Some wheels are screwed on, some bolted on. Mine were both. It's not important, but make sure the screws don't stick through the bottom of the Cart. That could puncture the Tub and you will be in deep DOO -- as well as water!

Extras -- You'll also need some paint for the cart and some nuts and/or screws depending on your wheels. There are a few places you might want to check out for any parts you might need. First, there are always thrift stores -- even in out of the way places, like Thermopolis, Wyoming and Tombstone, Arizona. Habitat for Humanity also runs outlets which sell mostly building materials that are left over from their many house-building projects. On-line, there are websites, such as, where people in your area offer stuff they don't need -- free of charge! And many cities have organized "chemical reuse" programs where anyone in the area can drop of their left-over paint, pesticides, herbicides, solvents, cleaners, acids, bases, etc. and anyone can drop by and pick them up for free! Many colleges and universities offer their (safe) unneeded chemicals to the public at the end of the school year for little or no money. It's cheaper for them, rather than paying to have them "disposed of". I picked up two pounds of unopened silver nitrate (reagent grade) from the University of Colorado a few years ago for FREE -- it's street value is about $2,000!

I had all of the parts I needed for a cart -- saved left-overs from other projects -- but even if you don't have any of them and you buy them new, it won't cost too much:

TOTAL ESTIMATED COST: $15, $60, $100

Step 5: Putting It All Together -- Cart System

To a certain extent, you can work on each system separately, but you have to make sure as you go along that the parts from one system will correctly, physically mesh at the connection points to the other systems. Which system you start on first is really up to you. I built the cart first so I'll describe that first. You could probably get the entire thing done all in one day -- assuming you have all of the parts on hand and don't need to stop to eat -- but perhaps a better approach is to plan your system ahead of time, buy any parts you need during the week, and then spend just a few hours on consecutive weekends putting each system together.

First, I found an appropriate fan and a tub that was slightly wider than the fan. I had a good selection of both on hand to choose from. Next, I took measurements of the bottom of the tub and selected the wood that I would need and had on hand -- one piece of 1/2" chipboard and a piece of 1" x 4" lumber (actually, it was a piece of Weyerhauser, factory-painted, "pressed sawdust" -- as far as I could tell -- but it was unused and found it in a dumpster several years ago). I was happy to press (yuk, yuk) it into service.

I cut the chipboard to the correct size. Be careful here because most tubs are tapered and this needs to be taken into account. Next, I drilled several screw holes around the perimeter, 3/8" from the edge. I then cut four pieces out of the Weyerhauser board to the correct lengths, and screwed then in place. A few more screw holes on the edges gave me a good sturdy tray. I then painted the top and sides with a good oil-based primer.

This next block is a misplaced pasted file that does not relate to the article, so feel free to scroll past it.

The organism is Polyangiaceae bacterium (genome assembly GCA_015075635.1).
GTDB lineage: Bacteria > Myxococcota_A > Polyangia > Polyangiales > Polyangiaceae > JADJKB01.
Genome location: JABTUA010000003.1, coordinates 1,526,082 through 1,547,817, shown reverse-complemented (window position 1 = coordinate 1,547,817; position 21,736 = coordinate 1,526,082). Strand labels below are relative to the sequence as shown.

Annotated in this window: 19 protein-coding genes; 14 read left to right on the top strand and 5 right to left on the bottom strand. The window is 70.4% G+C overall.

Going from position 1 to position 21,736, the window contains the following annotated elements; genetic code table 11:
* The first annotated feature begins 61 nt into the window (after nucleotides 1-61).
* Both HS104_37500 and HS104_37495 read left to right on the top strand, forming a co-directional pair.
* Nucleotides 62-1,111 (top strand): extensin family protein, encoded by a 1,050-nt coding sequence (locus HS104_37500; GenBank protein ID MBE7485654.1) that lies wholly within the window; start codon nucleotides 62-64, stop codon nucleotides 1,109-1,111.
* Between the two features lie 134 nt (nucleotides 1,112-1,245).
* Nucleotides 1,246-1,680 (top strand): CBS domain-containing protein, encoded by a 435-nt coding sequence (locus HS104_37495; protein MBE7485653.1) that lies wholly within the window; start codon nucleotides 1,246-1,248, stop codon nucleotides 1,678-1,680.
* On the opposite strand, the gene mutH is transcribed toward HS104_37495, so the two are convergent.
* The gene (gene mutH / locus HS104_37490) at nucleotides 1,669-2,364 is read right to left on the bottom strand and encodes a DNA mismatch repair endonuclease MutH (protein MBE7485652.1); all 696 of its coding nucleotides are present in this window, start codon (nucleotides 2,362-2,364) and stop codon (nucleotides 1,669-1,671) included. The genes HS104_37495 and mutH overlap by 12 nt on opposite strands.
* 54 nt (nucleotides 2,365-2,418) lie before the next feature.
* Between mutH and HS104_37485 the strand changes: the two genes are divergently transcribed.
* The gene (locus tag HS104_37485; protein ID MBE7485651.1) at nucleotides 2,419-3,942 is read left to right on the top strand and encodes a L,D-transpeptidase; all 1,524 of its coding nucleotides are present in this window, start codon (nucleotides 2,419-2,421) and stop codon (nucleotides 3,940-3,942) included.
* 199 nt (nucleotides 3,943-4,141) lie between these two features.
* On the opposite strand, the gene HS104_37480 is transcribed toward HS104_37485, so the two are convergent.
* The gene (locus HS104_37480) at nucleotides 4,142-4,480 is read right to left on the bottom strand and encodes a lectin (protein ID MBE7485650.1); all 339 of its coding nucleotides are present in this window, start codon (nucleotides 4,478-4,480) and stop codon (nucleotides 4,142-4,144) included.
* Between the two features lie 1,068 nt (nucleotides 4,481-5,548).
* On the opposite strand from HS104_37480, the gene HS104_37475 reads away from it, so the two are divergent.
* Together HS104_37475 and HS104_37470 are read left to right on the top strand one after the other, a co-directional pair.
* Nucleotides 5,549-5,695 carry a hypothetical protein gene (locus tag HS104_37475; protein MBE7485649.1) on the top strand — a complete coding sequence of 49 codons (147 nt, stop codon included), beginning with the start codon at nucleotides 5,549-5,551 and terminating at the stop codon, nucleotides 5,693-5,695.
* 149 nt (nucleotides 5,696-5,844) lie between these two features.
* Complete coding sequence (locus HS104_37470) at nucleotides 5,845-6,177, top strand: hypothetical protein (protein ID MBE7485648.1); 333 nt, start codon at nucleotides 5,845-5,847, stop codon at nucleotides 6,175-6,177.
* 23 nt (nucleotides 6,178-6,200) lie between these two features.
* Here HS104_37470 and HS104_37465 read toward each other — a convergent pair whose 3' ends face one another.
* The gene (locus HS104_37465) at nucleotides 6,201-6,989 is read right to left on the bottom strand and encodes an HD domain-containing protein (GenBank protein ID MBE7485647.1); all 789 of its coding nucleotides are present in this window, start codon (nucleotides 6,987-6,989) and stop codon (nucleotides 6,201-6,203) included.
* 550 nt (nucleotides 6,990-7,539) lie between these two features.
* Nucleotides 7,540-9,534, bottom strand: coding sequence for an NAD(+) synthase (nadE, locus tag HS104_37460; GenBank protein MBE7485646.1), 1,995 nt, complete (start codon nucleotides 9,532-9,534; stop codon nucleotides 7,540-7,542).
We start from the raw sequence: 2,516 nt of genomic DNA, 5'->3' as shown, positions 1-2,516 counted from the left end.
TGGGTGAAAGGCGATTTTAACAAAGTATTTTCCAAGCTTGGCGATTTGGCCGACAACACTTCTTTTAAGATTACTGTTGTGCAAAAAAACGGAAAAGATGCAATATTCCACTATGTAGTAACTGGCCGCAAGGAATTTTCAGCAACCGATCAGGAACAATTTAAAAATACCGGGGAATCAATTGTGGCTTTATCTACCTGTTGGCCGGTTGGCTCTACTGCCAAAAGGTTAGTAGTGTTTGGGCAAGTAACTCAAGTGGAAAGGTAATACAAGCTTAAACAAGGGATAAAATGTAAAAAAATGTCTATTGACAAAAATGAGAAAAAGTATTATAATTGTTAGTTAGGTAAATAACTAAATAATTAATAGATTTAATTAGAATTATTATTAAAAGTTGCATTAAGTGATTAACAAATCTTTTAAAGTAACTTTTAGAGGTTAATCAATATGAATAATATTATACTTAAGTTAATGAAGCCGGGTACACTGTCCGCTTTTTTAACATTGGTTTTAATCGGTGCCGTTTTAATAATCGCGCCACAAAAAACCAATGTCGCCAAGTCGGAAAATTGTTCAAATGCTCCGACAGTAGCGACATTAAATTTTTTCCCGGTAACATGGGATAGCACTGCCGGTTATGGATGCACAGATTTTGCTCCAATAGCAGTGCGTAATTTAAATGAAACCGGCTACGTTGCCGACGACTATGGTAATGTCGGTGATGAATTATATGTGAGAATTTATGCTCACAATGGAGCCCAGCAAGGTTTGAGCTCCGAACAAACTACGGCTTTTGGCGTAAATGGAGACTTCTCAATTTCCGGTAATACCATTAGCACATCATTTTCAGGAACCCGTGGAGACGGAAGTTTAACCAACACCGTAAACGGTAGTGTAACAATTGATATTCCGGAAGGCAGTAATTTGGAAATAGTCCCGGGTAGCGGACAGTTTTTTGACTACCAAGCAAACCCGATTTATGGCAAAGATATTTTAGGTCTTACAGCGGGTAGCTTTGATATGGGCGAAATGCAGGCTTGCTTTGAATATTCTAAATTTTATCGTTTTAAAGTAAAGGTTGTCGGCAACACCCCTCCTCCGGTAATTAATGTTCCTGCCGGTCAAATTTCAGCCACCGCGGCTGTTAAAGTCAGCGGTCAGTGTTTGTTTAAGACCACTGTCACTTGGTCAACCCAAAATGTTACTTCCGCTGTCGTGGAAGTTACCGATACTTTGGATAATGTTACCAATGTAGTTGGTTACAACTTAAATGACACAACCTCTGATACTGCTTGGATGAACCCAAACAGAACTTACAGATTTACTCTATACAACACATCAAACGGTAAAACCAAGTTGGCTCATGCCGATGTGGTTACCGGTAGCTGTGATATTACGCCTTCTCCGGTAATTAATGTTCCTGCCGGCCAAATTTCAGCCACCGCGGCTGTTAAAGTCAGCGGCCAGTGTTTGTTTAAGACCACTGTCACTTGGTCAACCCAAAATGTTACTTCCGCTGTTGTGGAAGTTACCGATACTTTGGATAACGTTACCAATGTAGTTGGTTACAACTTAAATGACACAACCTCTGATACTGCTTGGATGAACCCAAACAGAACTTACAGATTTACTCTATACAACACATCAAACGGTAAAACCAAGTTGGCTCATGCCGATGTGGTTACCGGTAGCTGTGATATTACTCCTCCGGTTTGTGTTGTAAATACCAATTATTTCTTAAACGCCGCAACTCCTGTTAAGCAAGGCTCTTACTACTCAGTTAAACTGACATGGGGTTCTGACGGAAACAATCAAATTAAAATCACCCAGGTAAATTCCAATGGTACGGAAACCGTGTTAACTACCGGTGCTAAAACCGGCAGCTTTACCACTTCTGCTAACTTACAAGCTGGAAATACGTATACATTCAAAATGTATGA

All I needed to do, after it was dry, was add the wheels. I had a bunch of wheels but not all of them were good for this job. Some were too small, some too big, some too flimsy. Some didn't revolve, so I would only be able to move the cart forward and back. Some of the ones that did rotate would not lock in place. That's important because the fan could move the cart if the wheels aren't locked.

I had two larger, revolving, bolt-on, locking wheels and two smaller, revolving, screw-on, non-locking wheels that could handle the job. I created two 1" spacers for each of the smaller wheels to make sure that all of the wheels would be at the EXACT same level (see photo #1 of the bottom).

All it took was some careful, thoughtful measuring (measure twice, cut once), and everything fell into place. Cart system done!

Step 6: Putting It All Together -- Ventilation System

Next, I decided to tackle the ventilation system. Remember that it is basically just the fan, but it needs to be attached to the tub somehow. Along the way, it will later be attached to the cart, watering, and power systems, but we don't need to think much about that immediately.

I found a piece of 3/8" plywood that needed just a little bit of trimming to fit over two-thirds of the tub (see Photos #1 & #2). The other third needs to be left open so excess water will drip back into the tub (see diagram). Cut the wood slightly wider than the tub because you'll bolt the panel to the rim of the tub with nuts and bolts -- see photo #3.

But first things first. You can't simply bolt the panel to the tub because the fan also needs to be bolted to the panel and if the panel is bolted to the tub, you can't get underneath the panel to attach the fan. So first, you need to temporarily attach the panel to the tub. Find six or seven bolts that are thin enough to fit in the rim of the tub and long enough to cover the depth of the rim and the panel. Then carefully determine where to drill holes (a tiny bit larger than the bolts) in the wood and the rim underneath. Placing a bolt in each hole as you go along will help keep the panel in place. No need to put the nuts on just yet.